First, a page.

Lattice Path :
A lattice path is a path that moves only horizontally or vertically on a grid. The path follows the grid lines, meaning it can only move to adjacent cells that share an edge. This type of path is commonly used in combinatorial problems, where the goal is to find the number of ways to reach a certain point on the grid.
One example of a lattice path is the movement of a knight on a chessboard. The knight can move in an “L” shape, meaning it can move two squares horizontally and one square vertically, or two squares vertically and one square horizontally. This movement pattern is constrained to the grid of the chessboard, making it a lattice path. The number of possible moves the knight can make from a certain position can be determined using combinatorial techniques.
Another example of a lattice path is the movement of a robot on a grid of streets. The robot can only move north, south, east, or west on the grid, following the lines of the streets. This movement is also constrained to the grid, making it a lattice path. The number of possible paths the robot can take from one point on the grid to another can be determined using combinatorial techniques.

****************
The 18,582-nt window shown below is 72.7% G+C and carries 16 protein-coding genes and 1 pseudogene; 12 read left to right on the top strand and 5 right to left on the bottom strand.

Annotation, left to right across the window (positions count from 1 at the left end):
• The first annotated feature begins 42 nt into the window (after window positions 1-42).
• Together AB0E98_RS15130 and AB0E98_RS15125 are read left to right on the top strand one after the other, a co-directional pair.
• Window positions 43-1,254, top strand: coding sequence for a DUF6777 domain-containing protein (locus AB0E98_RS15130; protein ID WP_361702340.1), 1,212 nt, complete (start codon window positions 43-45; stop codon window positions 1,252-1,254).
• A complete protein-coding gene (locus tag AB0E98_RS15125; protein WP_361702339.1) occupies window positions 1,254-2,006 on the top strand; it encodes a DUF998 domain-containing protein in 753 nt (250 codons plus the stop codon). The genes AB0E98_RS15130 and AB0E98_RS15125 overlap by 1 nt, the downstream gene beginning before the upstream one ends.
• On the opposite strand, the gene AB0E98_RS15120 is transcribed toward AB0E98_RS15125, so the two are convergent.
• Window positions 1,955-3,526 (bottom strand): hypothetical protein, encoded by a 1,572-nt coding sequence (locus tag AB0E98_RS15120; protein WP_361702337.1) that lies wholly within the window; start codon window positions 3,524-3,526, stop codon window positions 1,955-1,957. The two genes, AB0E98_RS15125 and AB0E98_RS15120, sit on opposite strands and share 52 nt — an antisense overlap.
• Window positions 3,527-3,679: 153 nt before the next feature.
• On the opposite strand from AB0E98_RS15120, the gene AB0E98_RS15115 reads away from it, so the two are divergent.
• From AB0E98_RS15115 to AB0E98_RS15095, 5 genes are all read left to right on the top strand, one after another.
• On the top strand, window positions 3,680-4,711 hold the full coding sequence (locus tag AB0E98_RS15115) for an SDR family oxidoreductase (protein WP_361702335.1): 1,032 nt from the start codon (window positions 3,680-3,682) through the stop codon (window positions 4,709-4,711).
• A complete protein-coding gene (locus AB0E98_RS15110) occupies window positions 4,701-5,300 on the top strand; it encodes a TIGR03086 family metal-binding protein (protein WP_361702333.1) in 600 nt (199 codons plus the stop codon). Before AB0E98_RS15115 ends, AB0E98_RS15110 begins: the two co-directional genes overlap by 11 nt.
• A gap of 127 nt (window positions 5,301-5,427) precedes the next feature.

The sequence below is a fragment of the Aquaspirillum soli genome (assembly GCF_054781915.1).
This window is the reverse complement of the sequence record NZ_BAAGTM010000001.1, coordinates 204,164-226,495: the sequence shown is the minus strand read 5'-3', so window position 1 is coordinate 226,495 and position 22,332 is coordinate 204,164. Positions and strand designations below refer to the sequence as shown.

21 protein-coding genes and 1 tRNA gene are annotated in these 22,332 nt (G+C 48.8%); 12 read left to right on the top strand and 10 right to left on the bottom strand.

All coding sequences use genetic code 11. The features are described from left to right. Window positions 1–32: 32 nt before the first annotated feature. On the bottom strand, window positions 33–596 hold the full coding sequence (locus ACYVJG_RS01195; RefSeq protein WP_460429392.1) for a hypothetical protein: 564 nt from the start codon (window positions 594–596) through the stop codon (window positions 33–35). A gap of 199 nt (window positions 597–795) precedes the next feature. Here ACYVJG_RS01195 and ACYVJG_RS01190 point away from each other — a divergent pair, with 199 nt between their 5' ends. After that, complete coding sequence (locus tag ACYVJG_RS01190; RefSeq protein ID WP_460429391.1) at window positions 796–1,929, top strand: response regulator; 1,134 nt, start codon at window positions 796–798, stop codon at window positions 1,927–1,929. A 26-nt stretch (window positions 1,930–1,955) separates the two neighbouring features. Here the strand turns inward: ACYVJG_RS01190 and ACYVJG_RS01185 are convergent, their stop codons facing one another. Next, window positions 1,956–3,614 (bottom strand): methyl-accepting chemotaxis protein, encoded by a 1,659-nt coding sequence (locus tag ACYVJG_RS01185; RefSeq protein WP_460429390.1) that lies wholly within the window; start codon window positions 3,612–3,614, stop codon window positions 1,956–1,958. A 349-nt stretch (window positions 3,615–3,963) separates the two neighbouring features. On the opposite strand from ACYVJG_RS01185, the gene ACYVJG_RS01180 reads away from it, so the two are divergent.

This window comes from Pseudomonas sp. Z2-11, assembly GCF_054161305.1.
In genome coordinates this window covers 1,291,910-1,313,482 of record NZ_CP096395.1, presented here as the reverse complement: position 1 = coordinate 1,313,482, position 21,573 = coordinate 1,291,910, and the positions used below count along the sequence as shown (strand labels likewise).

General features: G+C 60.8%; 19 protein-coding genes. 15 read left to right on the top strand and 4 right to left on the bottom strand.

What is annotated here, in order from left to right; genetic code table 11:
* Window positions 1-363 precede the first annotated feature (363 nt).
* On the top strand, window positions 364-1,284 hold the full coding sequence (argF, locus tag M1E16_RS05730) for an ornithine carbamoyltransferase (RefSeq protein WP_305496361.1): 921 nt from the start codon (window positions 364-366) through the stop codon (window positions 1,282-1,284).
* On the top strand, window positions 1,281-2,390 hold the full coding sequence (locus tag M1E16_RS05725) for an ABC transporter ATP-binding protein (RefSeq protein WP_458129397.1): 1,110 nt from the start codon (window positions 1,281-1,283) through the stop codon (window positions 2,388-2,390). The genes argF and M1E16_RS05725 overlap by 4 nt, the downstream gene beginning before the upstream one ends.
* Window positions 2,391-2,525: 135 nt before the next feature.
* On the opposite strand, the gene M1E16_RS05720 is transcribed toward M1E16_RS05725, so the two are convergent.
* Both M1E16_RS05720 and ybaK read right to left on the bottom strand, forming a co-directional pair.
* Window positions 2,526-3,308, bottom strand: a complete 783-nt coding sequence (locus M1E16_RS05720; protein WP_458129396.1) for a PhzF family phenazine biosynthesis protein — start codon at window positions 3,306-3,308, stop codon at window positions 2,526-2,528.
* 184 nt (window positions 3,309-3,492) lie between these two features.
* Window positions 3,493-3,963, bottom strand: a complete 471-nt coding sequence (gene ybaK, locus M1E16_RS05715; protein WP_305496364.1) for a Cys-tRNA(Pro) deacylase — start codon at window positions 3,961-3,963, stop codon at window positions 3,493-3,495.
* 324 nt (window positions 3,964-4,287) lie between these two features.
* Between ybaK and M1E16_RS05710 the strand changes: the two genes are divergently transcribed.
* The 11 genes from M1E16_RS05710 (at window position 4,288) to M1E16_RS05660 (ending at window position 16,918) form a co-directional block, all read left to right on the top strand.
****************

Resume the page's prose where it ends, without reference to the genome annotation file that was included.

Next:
In both examples, the movement is constrained to the grid, following only horizontal and vertical paths. This type of movement is useful for problems involving counting the number of possible paths or for problems involving optimization, such as finding the shortest path from one point to another.
Lattice paths can also be extended to three-dimensional grids, such as a cube. In this case, the path can move in the horizontal and vertical directions, as well as up and down along the z-axis. The number of possible paths on a three-dimensional grid can also be determined using combinatorial techniques.
Overall, lattice paths are useful for problems involving movement on a grid, allowing for the counting and optimization of possible paths.